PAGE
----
After searching and reading numerous articles and watching videos I got at it.
This is by no means a detailed repair, just a supplement to what I read and watched and what was left out for me.
NOTE: This is when you bring your car in and have the codes read... which I didn't do.
The easiest recommendation was to replace the clock sping. So I bought a used one from a reputable reseller and installed it... did not fix the problem... $125 wasted.....
Brought the car in and the codes indicated it was a faulty AOC pump. (Note: Code read = $65 at indy shop).
It is a pretty straightforward repair.
Parts were $220. I opted for an aftermarket DORMAN pump. The Indy repair wanted $1000 to do the job.
It took me a while to get it repaired. Maybe 4-5 hours over the course of a couple days. Mostly trying to figuring things out, removing rusty parts in awkward positions.... note including time spent getting tools I didn't have to start with.
If I had to do it again it would be a 2 hour job if everything is on hand.
What added to the time was that I followed some instructions on testing the components.
1. You can test the DEM to see if it is putting out voltage
2. you can test the motor to see if it operates while it is still in place
What I found was that the DEM outputted voltage AND the motor works.
So I thought I could get by by just replacing the filter (it was clogged like nobody's business) and fluid thinking it was creating too much strain on the motor and thus blowing the fuse.
Getting the filter replaced was a royal pain in the butt due to its location.
Anyway, after doing all this the fuse still blew.... so time to replace the pump.
NOTE: I wished I spent more time diagnosing the pump. See how much current it drew, etc. This would have saved a lot of time as I would have gone straight into replacing it.
Notes: I backed the SUV on to a pair of car ramps. I uses a floor jack to get the driver side wheel off the ground.
- Tools that helped that you may not already have:
Vise-Grip 27 9-Inch Locking Chain Clamp. (best $25 investment for this job)
8mm hex socket (get a spare or two as they can bend/snap)
Three 8mm x 1.24 x 40 harden steel bolts
8" steel punch with a pointed tip
slide hammer (Oriely auto parts loan center)
Torque wrench (Oriely auto parts loan center) - need one that goes to 180....
air tool: impact driver
RED and BLUE thread locker (don't assume you have some handy, it could be dried up)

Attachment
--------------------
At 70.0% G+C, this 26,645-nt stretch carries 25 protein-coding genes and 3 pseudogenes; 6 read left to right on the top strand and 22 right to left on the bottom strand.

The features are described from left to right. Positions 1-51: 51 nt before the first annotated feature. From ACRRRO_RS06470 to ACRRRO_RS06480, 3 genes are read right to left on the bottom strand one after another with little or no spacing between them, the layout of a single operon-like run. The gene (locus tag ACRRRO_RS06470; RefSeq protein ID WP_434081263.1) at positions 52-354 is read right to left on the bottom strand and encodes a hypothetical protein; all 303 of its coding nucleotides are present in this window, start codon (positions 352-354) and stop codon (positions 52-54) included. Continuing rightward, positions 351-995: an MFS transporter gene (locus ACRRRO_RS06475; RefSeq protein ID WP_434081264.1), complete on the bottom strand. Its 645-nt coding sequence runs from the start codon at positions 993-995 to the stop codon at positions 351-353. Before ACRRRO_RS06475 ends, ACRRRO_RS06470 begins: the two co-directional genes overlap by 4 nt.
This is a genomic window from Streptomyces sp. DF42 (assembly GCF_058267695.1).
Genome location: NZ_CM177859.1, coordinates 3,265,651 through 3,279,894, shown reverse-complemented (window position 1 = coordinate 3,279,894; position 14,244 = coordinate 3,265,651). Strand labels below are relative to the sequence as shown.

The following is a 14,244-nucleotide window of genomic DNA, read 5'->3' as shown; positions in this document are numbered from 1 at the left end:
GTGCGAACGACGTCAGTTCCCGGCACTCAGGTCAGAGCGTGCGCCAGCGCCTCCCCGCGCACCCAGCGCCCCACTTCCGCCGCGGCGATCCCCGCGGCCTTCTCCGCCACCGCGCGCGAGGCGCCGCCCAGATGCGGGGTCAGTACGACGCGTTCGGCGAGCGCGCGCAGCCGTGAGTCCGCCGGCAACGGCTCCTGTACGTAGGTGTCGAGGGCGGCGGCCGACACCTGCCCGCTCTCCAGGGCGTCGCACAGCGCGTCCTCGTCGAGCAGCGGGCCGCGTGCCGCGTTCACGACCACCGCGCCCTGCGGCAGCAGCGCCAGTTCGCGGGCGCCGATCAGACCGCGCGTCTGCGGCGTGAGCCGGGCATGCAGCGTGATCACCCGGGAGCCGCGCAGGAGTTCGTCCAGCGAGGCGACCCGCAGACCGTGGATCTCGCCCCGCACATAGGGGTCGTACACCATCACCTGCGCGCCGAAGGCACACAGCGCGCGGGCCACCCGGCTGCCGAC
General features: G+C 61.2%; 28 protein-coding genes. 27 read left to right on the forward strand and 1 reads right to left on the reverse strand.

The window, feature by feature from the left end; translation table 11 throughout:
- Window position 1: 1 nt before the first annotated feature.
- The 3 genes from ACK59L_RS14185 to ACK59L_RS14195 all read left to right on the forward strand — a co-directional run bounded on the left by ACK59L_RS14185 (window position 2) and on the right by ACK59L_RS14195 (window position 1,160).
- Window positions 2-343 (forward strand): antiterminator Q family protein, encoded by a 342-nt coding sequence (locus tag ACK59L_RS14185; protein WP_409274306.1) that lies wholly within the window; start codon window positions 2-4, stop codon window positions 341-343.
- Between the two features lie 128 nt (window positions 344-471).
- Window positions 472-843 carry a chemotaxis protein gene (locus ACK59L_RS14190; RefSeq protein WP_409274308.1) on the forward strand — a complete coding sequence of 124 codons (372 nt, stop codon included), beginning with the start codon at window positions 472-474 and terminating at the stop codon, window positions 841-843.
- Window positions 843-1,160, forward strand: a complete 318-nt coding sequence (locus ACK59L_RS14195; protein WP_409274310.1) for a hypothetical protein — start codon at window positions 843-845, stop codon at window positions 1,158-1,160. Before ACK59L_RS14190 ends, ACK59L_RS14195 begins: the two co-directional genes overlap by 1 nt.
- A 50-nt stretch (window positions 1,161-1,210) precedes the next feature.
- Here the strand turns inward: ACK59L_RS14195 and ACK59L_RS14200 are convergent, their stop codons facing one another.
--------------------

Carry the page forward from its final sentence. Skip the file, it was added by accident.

Also, the $16 LED work light at HomeDepot are the best....
Lessons learned/suggestions (besides actively maintaining the AOC)
1. It is a pretty straightforward repair.
2. Rusty parts suck and PB blaster is you friend.
3. GEN 3 requires you to remove the prob shaft.
- remove all muffler and center bearing supports
- the tail end muffler support is removed last, slide entire assemble to the passenger side and support it with a milk crate
- tag the flange (sharpie) and drive shaft so you know the orientation when you put it back together
- remove the 6 bolts holding the driveshaft to the flange. (with he car in neutral you can spin the front wheel to rotate the shaft.
- the shaft will most likely be rusted to the flange.
- there are two holes on the back of the flange. Spray PB in to the holes and the other six to get some between the face of the drive shaft and flange. *** Let it sit and do it's job. Preferably over night.***
- Cut one of the bolts to 20mm, insert it into one of the holes in the back and using the punch and hammer gently, but firmly give it a couple wacks. Rotate flange 180 and do the same on the other hole. With patience it will pop free. Wiggle it out and place it to the side above the exhaust pipe.
- Use the chain clamp to secure the flange and have at the nut with the impact wrench and 24mm socket.
- Using 2 8mm bolts and the slide hammer you will be able to get the flange off.
****** BEWARE: oil will start pouring out. Be ready with a pan. This fluid is the worst. ******
- Replace the AOC filter.
- Replace the pump.
- replace the AOC transmission fluid
- Note: by now if you had codes and warning lights they should all go away before you put it all back together.